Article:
Nanotechnology Now







Heifer International

Wikipedia Affiliate Button


DHgate

Home > Press > How to count nanoparticles

Abstract:
Nanoparticles of a substance can be counted and the size distribution can be determined by dispersing the nanoparticles into a gas. But some nanoparticles tend to aggregate when the surrounding conditions change. Scientists at the University of Gothenburg, Sweden, have shown that it is possible to sort and count the particles, even when they have formed aggregates.

How to count nanoparticles

Gothenburg, Sweden | Posted on October 11th, 2011

"Nanoparticles are already used in many everyday products, such as sunscreen and cosmetics. It is important to be able to determine their size, shape and surface area, in order to be able to improve their properties within various areas of application", says Ann-Cathrin Johnsson of the Department of Chemistry at the University of Gothenburg.

A nanoparticle is a particle with a diameter that is much smaller than one millionth of a metre. Such small particles are not influenced by gravity and thus they do not fall to the bottom of a liquid or gas, and instead spread out throughout the container. Their area of contact with the surrounding medium is very large due to their small size, as a result many interesting properties arise. Nanoparticles of a substance behave, quite simply, differently than large particles of the same substance.

Certain types of nanoparticles can start to aggregate in special conditions, and sometimes a so called gel may form. The process is similar to that of boiling an egg: the proteins in the egg white aggregate and form the solid-like structure that we recognise as boiled egg.

Ann-Cathrin Johnsson's thesis work has studied one of these aggregating systems, colloidal silica. The gel that forms when salt is added to colloidal silica can be used, for example, to seal rock and to stabilise soil.

"I started with a method that had been used only for analysing nanoparticles that had not aggregated, and developed it further. Nanoparticles that have aggregated can be analysed individually if a colloidal silica gel, which contains these aggregated nanoparticles, is first diluted and then dispersed into the gas phase. If the samples are analysed immediately after being diluted, this method gives an accurate picture of the gelated system.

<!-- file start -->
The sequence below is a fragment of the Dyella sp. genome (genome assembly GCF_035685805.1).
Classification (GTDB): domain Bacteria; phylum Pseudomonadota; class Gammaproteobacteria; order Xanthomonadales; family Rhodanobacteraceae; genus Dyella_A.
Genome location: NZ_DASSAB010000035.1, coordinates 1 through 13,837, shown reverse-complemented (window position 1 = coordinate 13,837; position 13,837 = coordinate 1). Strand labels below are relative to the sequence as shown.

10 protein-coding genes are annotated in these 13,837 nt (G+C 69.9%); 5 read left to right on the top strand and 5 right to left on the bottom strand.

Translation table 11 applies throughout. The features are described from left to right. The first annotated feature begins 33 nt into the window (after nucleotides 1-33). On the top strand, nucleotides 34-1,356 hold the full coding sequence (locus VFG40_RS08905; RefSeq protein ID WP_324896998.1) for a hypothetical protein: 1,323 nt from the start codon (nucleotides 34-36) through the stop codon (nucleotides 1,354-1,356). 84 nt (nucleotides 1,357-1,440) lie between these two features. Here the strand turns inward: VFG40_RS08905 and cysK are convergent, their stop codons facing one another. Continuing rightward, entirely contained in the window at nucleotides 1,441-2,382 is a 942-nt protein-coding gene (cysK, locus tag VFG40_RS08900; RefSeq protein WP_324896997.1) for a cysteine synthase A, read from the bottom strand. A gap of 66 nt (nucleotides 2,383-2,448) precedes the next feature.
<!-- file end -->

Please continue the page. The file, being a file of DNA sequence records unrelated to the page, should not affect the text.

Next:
####

For more information, please click here

Contacts:
Ann-Cathrin Johnsson
University of Gothenburg
+46 31 786 90 67

Copyright © AlphaGalileo

If you have a comment, please Contact us.

Issuers of news releases, not 7th Wave, Inc. or Nanotechnology Now, are solely responsible for the accuracy of the content.

Bookmark:
Delicious Digg Newsvine Google Yahoo Reddit Magnoliacom Furl Facebook

Related News Press

News and information

GS7 Graphene Sensor maybe Solution in Fight Against Cancer January 25th, 2015

Toyocolor to Launch New Carbon Nanotube Materials at nano tech 2015 January 24th, 2015

NANOPOSTER 2015 - 5th Virtual Nanotechnology Conference - call for abstracts January 24th, 2015

Nanosensor Used for Simultaneous Determination of Effective Tea Components January 24th, 2015

Discoveries

GS7 Graphene Sensor maybe Solution in Fight Against Cancer January 25th, 2015

Nanosensor Used for Simultaneous Determination of Effective Tea Components January 24th, 2015

The latest fashion: Graphene edges can be tailor-made: Rice University theory shows it should be possible to tune material's properties January 24th, 2015

Silver nanowires demonstrate unexpected self-healing mechanism: The material has potential for flexible electronics January 23rd, 2015

Announcements

GS7 Graphene Sensor maybe Solution in Fight Against Cancer January 25th, 2015

Toyocolor to Launch New Carbon Nanotube Materials at nano tech 2015 January 24th, 2015

NANOPOSTER 2015 - 5th Virtual Nanotechnology Conference - call for abstracts January 24th, 2015

Nanosensor Used for Simultaneous Determination of Effective Tea Components January 24th, 2015

Tools

Graphene brings quantum effects to electronic circuits January 22nd, 2015

EnvisioNano: An image contest hosted by the National Nanotechnology Initiative (NNI) January 22nd, 2015

New Molecular Beam Epitaxy deposition equipment at the ICN2 January 22nd, 2015

New method to generate arbitrary optical pulses January 21st, 2015

NanoNews-Digest
The latest news from around the world, FREE



  Premium Products
NanoNews-Custom
Only the news you want to read!
 Learn More
NanoTech-Transfer
University Technology Transfer & Patents
 Learn More
NanoStrategies
Full-service, expert consulting
 Learn More










ASP
Nanotechnology Now Featured Books




NNN

The Hunger Project







© Copyright 1999-2015 7th Wave, Inc. All Rights Reserved PRIVACY POLICY :: CONTACT US :: STATS :: SITE MAP :: ADVERTISE